And while attention was focused on the SCOTUS hearings...

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And while attention was focused on the SCOTUS hearings...

Postby Sandy » Sat Oct 06, 2018 10:58 am

...a jury in Chicago convicted a police officer of second-degree murder, and sixteen counts of aggravated battery in the shooting of an African American teenager in 2014.

http://www.chicagotribune.com/news/loca ... story.html
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Re: And while attention was focused on the SCOTUS hearings..

Postby Sandy » Tue Oct 09, 2018 10:23 am

So if we are tired of discussing politics, I'll bring this back up to the top, because the news coverage at the time buried it, and it is pretty significant. This was quite a tragedy, in more ways than one. I believe it is the first time since "Black Lives Matter" that a jury came up with a guilty verdict against a police officer.
http://www.chicagotribune.com/news/laqu ... story.html The trial has dominated the local news for weeks. Media sidebar stories about the police officer, his family and his life, and the shooting victim, his life and his family helped a lot of people see that this whole thing was a lose-lose situation, and that it is time for more than just thoughts and prayers.

Here's the video of the shooting--
https://www.youtube.com/watch?v=ykkxV6oUCOs
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Re: And while attention was focused on the SCOTUS hearings..

Postby Haruo » Tue Oct 09, 2018 11:31 am

What's the Loretta Lynch connection?
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Re: And while attention was focused on the SCOTUS hearings..

Postby Jon Estes » Wed Oct 10, 2018 5:51 am

Sandy wrote:So if we are tired of discussing politics, I'll bring this back up to the top, because the news coverage at the time buried it, and it is pretty significant. This was quite a tragedy, in more ways than one. I believe it is the first time since "Black Lives Matter" that a jury came up with a guilty verdict against a police officer.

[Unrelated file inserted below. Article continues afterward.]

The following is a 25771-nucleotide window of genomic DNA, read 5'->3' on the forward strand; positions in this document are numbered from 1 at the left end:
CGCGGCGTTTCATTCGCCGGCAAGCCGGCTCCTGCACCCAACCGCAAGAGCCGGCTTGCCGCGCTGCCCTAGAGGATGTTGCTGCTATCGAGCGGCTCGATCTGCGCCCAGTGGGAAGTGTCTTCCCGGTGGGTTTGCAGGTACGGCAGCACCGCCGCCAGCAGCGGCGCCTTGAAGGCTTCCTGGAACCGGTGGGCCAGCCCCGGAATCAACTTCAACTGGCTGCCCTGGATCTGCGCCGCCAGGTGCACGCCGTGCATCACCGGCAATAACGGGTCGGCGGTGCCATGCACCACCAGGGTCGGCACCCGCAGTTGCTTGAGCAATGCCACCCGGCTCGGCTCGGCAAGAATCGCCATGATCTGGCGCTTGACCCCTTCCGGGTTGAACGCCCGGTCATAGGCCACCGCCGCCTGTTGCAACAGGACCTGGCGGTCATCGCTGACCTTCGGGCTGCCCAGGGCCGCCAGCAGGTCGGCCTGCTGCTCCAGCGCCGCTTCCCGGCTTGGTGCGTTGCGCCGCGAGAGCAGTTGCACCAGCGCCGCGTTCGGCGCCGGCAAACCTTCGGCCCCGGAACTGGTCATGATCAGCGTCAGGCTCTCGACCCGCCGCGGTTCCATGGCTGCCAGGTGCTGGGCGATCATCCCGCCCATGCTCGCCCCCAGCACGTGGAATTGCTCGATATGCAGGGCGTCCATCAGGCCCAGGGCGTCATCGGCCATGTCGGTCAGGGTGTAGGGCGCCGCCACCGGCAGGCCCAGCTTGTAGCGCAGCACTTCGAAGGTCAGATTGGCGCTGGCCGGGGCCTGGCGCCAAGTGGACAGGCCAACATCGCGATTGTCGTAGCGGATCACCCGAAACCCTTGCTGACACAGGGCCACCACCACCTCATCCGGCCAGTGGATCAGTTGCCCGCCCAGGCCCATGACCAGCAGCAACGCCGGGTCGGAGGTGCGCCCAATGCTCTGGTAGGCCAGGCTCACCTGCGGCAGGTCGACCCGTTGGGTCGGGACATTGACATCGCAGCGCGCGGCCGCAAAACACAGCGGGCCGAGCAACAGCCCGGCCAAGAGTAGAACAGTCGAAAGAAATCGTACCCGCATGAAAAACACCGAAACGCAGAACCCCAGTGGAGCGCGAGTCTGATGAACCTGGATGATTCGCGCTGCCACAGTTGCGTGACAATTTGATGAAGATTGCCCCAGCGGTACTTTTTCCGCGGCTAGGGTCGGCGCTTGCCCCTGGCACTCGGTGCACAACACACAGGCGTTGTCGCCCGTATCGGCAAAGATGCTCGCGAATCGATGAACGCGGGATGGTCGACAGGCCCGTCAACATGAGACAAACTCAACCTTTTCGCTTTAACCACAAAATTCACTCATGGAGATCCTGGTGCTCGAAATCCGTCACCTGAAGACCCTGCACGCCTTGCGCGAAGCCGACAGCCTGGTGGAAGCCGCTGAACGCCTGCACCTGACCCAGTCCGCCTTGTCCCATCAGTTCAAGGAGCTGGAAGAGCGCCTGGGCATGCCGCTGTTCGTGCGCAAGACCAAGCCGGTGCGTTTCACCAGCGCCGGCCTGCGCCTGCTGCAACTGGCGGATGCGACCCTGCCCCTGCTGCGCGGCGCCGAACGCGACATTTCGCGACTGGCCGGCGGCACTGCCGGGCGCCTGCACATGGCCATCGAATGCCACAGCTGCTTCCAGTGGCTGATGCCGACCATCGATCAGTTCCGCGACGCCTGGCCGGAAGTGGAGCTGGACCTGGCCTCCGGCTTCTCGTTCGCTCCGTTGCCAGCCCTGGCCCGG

http://www.chicagotribune.com/news/laqu ... story.html The trial has dominated the local news for weeks. Media sidebar stories about the police officer, his family and his life, and the shooting victim, his life and his family helped a lot of people see that this whole thing was a lose-lose situation, and that it is time for more than just thoughts and prayers.

Here's the video of the shooting--
https://www.youtube.com/watch?v=ykkxV6oUCOs



From the evidence shown and shared... the police officer was guilty. It never should have happened.
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Re: And while attention was focused on the SCOTUS hearings..

Postby Dave Roberts » Wed Oct 10, 2018 6:57 am

First let me enter a disclaimer. I am the son of a law-enforcement officer, and am certified as a 911-communications officer in Virginia. I don't have the personnel records of the officer involved in this shooting, but firing 16 times at someone armed with a 3-inch knife tells me that he totally lost it under stress. I would almost bank on the fact that this officer was a military veteran (as most of them are), and that he suffered from untreated PTSD. In such a circumstance, we all bear some of the guilt for not making treatment more available to our vets. It has been a pattern for many officer involved shootings that went out of control to have the common element of PTSD.
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Re: And while attention was focused on the SCOTUS hearings..

Postby Sandy » Wed Oct 10, 2018 10:07 am